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Finding the best app for lists

David Sparks | March 14, 2013
Many great apps for the Mac, iPad, and iPhone will keep track of your to-do list. But what about other lists--ones that aren't composed of things you have to do but instead are just lists of things?

Many great apps for the Mac, iPad, and iPhone will keep track of your to-do list. But what about other lists--ones that aren't composed of things you have to do but instead are just lists of things?

For example, I have lists of library books I want to check out, groceries I want to buy, and gear I want to take with me on my next business trip. I'm constantly referring to and adding to those lists, so I call them running lists. To-do apps per se aren't always right for them, but plenty of other apps could be.

Adapting Omnifocus

For a number of good reasons, I initially tried to use my go-to task planner, OmniFocus, to maintain other lists. First, in most cases, using a single app is better than using two. Second, OmniFocus works on both iOS and OS X, and syncs quickly and reliably. Third, OmniFocus has some clever location-aware tricks up its sleeve. For instance, I could create a context called 'Grocery Store', and OmniFocus would search for grocery stores near me and display them on a map right in the app. Using that feature, I could step off a plane anywhere and know where to go if I needed, say, some rutabagas.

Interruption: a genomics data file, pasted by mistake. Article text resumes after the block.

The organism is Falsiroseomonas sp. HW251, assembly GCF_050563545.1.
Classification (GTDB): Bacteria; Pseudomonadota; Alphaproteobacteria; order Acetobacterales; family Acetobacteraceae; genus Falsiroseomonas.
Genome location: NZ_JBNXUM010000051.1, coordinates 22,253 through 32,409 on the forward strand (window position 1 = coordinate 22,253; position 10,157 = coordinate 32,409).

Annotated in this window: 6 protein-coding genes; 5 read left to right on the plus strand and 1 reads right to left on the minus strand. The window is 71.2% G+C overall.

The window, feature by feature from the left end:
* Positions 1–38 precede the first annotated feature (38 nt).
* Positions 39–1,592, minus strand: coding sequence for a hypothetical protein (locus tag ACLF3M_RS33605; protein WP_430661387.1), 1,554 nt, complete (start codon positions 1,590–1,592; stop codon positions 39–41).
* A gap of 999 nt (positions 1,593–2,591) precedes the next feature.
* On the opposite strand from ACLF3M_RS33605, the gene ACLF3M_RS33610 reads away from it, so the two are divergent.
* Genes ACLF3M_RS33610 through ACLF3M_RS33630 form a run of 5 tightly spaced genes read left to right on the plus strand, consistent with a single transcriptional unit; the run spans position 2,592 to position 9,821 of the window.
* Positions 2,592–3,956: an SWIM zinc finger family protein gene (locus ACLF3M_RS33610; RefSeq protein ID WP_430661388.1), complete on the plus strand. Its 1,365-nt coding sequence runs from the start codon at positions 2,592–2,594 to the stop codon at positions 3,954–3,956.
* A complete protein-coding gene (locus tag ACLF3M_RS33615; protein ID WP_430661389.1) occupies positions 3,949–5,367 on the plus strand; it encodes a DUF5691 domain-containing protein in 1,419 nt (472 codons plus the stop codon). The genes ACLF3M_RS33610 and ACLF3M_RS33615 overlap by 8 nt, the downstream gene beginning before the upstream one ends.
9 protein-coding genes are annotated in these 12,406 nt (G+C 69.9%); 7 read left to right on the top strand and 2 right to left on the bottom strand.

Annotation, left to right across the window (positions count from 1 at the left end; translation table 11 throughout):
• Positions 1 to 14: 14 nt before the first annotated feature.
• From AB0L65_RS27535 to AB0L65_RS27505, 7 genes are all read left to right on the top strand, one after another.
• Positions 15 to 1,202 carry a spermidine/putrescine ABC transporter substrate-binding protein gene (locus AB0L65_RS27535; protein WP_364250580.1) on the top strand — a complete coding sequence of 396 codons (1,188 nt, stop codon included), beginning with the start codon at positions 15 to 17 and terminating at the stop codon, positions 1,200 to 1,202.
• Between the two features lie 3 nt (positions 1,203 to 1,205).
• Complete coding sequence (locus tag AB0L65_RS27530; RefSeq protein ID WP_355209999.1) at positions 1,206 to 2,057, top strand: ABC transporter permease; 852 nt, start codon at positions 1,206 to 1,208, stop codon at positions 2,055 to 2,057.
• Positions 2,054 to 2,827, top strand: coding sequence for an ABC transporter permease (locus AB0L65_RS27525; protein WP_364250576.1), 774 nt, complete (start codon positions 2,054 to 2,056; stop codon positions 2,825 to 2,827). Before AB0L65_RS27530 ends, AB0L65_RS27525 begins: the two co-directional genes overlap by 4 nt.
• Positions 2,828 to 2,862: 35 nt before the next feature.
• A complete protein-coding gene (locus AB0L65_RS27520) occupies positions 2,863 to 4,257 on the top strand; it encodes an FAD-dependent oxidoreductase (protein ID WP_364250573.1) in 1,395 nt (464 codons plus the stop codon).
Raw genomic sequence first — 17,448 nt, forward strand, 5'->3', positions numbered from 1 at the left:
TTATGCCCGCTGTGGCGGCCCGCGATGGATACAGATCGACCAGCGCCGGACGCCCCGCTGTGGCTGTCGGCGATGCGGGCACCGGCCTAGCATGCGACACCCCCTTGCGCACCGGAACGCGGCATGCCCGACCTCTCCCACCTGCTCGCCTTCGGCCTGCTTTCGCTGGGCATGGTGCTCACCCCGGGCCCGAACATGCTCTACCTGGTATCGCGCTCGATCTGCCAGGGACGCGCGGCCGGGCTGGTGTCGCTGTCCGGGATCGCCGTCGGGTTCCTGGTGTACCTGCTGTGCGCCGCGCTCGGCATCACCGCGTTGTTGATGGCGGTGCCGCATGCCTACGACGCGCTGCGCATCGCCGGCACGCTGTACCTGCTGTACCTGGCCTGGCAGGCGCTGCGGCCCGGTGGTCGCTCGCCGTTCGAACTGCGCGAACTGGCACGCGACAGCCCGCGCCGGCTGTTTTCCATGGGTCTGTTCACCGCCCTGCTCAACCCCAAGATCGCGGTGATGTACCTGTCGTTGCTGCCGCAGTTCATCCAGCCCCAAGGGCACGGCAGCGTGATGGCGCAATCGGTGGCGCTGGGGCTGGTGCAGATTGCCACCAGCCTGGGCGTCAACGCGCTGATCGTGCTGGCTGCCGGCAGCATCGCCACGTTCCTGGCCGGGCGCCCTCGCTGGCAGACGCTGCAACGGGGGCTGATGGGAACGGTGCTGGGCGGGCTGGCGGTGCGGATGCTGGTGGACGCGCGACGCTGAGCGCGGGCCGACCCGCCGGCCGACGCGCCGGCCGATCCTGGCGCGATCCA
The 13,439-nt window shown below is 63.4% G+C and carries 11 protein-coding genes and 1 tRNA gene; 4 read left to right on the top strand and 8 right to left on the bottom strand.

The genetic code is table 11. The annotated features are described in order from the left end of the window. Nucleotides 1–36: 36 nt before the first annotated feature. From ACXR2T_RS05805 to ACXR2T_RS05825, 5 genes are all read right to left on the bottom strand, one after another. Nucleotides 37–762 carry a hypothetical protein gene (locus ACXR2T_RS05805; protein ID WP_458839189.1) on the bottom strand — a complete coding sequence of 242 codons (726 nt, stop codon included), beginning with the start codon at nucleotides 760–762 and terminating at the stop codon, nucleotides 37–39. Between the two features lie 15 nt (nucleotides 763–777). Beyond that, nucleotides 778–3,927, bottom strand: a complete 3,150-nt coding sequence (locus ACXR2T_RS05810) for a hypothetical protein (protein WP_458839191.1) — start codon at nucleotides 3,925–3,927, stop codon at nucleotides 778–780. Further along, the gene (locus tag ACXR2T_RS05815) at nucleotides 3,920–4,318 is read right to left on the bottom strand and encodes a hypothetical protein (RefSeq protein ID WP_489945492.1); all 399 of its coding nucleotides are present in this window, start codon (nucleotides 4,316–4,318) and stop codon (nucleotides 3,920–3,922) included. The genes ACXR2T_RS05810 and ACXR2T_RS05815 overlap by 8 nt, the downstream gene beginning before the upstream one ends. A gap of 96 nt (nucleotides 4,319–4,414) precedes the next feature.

But after using OmniFocus to manage my running lists for a month, I decided against it. For one thing, I don't travel much and found that I rarely used the location-aware features. But an even bigger strike against OmniFocus for me was the fact that it was already so essential to the way I manage my tasks that I didn't want to clutter up that workflow by mixing in a bunch of other lists.

First I went to the opposite extreme and tried using plain-text files for running lists. Armed with nvALT, Dropbox, and a good iOS text editor (I'm currently using WriteRoom for this purpose), I could easily sync text files across my Mac, iPhone, and iPad. (If you use Evernote, you can make text lists there, too.) I created individual text notes for each of my running lists. They were easy to sync and didn't require additional apps beyond the ones I was already running. I found, however, that adding items to my lists in text files and in Evernote was a hassle, requiring extensive tapping and scrolling. I wanted something easier for running lists, so I kept looking.

Next I looked at Clear, an iPhone and Mac app that makes creating, managing, and deleting lists fun. Clear has a unique touch-friendly user interface that enables you to manage running lists with pulls, swipes, and pinches. It also emits very satisfying sound effects as you move, create, and strike off items from your running list. I very nearly stuck with Clear, but I wanted still more features and kept looking.

 

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